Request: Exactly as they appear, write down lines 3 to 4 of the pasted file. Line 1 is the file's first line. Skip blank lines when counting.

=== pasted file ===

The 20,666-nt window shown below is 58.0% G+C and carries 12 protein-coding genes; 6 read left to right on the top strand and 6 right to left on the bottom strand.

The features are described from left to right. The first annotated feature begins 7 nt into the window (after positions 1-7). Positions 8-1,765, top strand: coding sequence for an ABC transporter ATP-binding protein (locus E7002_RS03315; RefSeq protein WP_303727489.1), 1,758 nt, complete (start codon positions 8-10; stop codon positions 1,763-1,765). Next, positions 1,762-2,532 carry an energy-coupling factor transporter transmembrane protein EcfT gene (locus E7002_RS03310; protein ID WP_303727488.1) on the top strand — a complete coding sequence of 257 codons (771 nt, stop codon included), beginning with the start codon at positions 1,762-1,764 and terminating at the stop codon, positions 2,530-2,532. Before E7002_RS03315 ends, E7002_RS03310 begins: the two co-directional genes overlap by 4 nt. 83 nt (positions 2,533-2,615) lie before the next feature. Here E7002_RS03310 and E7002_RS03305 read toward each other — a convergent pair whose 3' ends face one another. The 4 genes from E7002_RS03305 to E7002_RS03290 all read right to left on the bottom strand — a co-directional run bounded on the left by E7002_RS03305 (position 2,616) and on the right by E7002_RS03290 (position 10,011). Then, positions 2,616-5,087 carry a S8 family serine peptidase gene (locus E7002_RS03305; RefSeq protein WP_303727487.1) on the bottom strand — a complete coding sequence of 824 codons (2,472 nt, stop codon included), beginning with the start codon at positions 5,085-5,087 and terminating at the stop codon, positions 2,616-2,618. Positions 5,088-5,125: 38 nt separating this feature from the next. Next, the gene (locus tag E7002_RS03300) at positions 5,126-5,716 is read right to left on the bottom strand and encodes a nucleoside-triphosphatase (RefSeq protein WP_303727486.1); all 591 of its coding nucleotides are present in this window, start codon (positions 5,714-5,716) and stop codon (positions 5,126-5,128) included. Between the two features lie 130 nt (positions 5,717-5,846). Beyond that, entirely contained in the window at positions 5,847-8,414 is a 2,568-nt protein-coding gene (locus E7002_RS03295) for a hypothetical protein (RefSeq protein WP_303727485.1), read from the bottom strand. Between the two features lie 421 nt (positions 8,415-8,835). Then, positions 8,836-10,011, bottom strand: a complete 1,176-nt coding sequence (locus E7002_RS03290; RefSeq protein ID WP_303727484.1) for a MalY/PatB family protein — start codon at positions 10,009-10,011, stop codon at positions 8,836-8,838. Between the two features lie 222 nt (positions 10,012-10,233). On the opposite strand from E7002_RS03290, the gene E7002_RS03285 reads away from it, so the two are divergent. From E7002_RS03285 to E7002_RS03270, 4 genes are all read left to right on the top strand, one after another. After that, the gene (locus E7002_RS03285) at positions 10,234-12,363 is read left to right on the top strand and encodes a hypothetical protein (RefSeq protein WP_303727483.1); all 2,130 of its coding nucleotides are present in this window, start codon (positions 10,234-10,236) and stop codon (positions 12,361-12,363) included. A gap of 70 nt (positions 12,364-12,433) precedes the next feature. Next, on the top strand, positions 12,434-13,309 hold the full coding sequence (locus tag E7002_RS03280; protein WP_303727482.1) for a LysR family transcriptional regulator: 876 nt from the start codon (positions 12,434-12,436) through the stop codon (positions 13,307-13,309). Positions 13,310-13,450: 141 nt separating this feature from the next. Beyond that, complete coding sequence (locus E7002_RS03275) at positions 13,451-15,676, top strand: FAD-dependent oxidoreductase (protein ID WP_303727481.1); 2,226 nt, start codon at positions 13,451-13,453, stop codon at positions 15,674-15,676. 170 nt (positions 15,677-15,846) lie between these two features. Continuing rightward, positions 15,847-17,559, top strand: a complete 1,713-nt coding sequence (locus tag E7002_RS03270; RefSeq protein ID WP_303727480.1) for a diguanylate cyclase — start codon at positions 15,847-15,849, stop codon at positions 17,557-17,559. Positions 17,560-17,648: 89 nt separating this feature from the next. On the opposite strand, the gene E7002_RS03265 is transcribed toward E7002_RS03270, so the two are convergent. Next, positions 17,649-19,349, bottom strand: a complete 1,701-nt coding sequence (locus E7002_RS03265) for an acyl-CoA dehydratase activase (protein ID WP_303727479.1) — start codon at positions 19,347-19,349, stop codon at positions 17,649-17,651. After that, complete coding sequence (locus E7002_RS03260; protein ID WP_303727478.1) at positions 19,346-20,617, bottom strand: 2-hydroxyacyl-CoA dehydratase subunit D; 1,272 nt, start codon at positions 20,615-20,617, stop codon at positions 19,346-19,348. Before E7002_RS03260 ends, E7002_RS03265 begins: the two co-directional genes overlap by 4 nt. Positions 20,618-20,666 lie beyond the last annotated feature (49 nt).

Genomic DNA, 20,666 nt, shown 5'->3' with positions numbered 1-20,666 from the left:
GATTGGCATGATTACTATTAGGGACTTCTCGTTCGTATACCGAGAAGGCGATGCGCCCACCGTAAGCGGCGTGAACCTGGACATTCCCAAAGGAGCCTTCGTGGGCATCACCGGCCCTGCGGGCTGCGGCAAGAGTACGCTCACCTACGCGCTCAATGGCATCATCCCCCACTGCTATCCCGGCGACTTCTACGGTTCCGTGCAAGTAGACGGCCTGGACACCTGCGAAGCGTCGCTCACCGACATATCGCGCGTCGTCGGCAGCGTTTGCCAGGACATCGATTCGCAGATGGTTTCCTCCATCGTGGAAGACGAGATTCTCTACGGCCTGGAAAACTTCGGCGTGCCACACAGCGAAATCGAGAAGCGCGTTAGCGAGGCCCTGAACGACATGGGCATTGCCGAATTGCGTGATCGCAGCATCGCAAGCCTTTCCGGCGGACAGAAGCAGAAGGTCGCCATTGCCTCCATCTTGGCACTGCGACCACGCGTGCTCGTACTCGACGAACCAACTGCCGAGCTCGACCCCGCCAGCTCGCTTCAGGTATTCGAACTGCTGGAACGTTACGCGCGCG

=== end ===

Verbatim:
Genomic DNA, 20,666 nt, shown 5'->3' with positions numbered 1-20,666 from the left:
GATTGGCATGATTACTATTAGGGACTTCTCGTTCGTATACCGAGAAGGCGATGCGCCCACCGTAAGCGGCGTGAACCTGGACATTCCCAAAGGAGCCTTCGTGGGCATCACCGGCCCTGCGGGCTGCGGCAAGAGTACGCTCACCTACGCGCTCAATGGCATCATCCCCCACTGCTATCCCGGCGACTTCTACGGTTCCGTGCAAGTAGACGGCCTGGACACCTGCGAAGCGTCGCTCACCGACATATCGCGCGTCGTCGGCAGCGTTTGCCAGGACATCGATTCGCAGATGGTTTCCTCCATCGTGGAAGACGAGATTCTCTACGGCCTGGAAAACTTCGGCGTGCCACACAGCGAAATCGAGAAGCGCGTTAGCGAGGCCCTGAACGACATGGGCATTGCCGAATTGCGTGATCGCAGCATCGCAAGCCTTTCCGGCGGACAGAAGCAGAAGGTCGCCATTGCCTCCATCTTGGCACTGCGACCACGCGTGCTCGTACTCGACGAACCAACTGCCGAGCTCGACCCCGCCAGCTCGCTTCAGGTATTCGAACTGCTGGAACGTTACGCGCGCG